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Church of St Peter

A Grade I Listed Building in Claydon, Suffolk

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Latitude: 52.1056 / 52°6'20"N

Longitude: 1.1195 / 1°7'10"E

OS Eastings: 613729

OS Northings: 249847

OS Grid: TM137498

Mapcode National: GBR TM2.V65

Mapcode Global: VHLBL.CB6N

Plus Code: 9F434449+7R

Entry Name: Church of St Peter

Listing Date: 9 December 1955

Grade: I

Source: Historic England

Source ID: 1250925

English Heritage Legacy ID: 433454

Location: Claydon, Mid Suffolk, Suffolk, IP6

County: Suffolk

Civil Parish: Claydon

Built-Up Area: Claydon

Traditional County: Suffolk

Lieutenancy Area (Ceremonial County): Suffolk

Church of England Parish: Claydon and Barham St Mary and St Peter

Church of England Diocese: St.Edmundsbury and Ipswich

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TM 14 NW
7/99 Church of St. Peter
Redundant parish church; mediaeval, with major alterations in the Decorated
Gothic style, 1852, by R.M. Phipson for Revd. G. Drury. The original building
consists of nave, chancel, west tower and north porch. The alterations
include virtual rebuilding of most chancel and vestry, and addition of
transepts and organ chambers. Flint walls, mainly rendered, with limestone
dressings; the rubble includes some moulded ashlar sections. At both west
corners of the nave are exposed long-and-short quoins of C10 or C11. The C19
work is in uncoursed small flints. Plaintiled roofs with crested ridge tiles
and parapet gables. Nave wallings probably has C11/C12 core including semi-
circular rear-arch in south doorway. The east wall of the chancel and short
return sections, have some early C14 work including east window. Tower added
in C15, with some good detailing. The battlemented parapets have 7 original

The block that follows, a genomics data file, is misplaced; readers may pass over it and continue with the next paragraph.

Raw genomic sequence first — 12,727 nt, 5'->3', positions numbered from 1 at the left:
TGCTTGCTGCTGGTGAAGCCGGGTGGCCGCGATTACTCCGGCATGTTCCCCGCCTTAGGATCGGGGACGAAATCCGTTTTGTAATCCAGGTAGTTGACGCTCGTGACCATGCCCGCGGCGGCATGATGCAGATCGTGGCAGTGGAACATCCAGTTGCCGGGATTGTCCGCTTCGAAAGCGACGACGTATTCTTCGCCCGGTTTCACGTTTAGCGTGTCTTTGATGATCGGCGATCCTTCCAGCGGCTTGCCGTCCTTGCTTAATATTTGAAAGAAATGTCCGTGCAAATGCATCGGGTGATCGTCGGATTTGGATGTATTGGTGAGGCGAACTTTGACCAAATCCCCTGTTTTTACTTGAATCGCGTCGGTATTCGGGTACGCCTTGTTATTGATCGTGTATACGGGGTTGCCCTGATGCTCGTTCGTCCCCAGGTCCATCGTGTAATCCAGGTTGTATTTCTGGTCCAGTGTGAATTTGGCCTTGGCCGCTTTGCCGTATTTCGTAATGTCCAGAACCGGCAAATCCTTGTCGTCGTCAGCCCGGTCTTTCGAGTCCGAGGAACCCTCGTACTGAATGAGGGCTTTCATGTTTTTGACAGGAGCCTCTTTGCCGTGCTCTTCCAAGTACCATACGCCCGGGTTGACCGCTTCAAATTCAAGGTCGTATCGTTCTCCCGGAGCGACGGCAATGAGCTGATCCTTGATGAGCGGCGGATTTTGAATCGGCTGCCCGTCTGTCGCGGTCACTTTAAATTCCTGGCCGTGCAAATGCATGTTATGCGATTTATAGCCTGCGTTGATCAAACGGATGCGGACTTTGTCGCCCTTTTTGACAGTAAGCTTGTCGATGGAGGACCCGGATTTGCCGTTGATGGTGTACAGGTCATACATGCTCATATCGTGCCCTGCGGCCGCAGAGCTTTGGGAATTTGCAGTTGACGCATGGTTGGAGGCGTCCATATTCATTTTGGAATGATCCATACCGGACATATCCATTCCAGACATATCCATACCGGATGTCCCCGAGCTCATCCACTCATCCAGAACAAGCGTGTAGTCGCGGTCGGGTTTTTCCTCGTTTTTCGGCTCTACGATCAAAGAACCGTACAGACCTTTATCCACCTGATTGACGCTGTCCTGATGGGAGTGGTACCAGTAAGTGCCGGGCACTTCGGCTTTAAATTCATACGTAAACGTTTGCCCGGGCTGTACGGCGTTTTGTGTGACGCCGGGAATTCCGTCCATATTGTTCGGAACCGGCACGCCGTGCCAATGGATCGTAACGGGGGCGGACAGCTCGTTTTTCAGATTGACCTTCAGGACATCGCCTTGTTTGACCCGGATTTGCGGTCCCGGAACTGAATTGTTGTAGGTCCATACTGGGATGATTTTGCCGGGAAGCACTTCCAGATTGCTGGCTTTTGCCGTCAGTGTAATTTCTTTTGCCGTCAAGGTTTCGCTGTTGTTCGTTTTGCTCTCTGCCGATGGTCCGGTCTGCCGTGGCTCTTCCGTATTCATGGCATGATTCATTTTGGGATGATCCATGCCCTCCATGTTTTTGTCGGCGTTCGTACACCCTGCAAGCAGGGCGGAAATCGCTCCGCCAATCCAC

limestone statues (an 8th is missing). Flushwork panelled buttresses;
traceried west window and door beneath. The tower retains its ringing floor,
internal stair with original door, and single bell. North and south moulded
nave doorways of C15; at the north is the original door. North and south C15
nave windows, the latter restored. C15 north porch; the doorway is complete
but blocked, but parapets and square side windows badly decayed. The fabric
of the C15 alterations, including tower, makes much use of concealed red
brick. Late C15 nave roof in 3 bays of collar-beam trusses, the collar braces
springing from shafts with moulded capitals; deep moulded cornice. Good
octagonal limestone font of c.1400, with a sunk panelled stem and well-carved
crowns, shields and heads. The C19 work includes richly-carved stonework,
e.g. foliate corbels from which spring the crossing arches, and the piercea
traceried pulpit. The chancel roof has heavy arch-braced principals, and the
transept roofs are canted, boarded and ribbed with bosses (these and other
joinery by Henry Ringham). Some stained glass figures in the C13 manner in
the east window are believed made by Revd. Drury himself. Later C19 stained
glass in several windows. The vestry, although mainly C19 work, seems to have
a mediaeval cornice, also possibly some flint walling. In the chancel are 2
C18 floor slabs.

Listing NGR: TM1378749903

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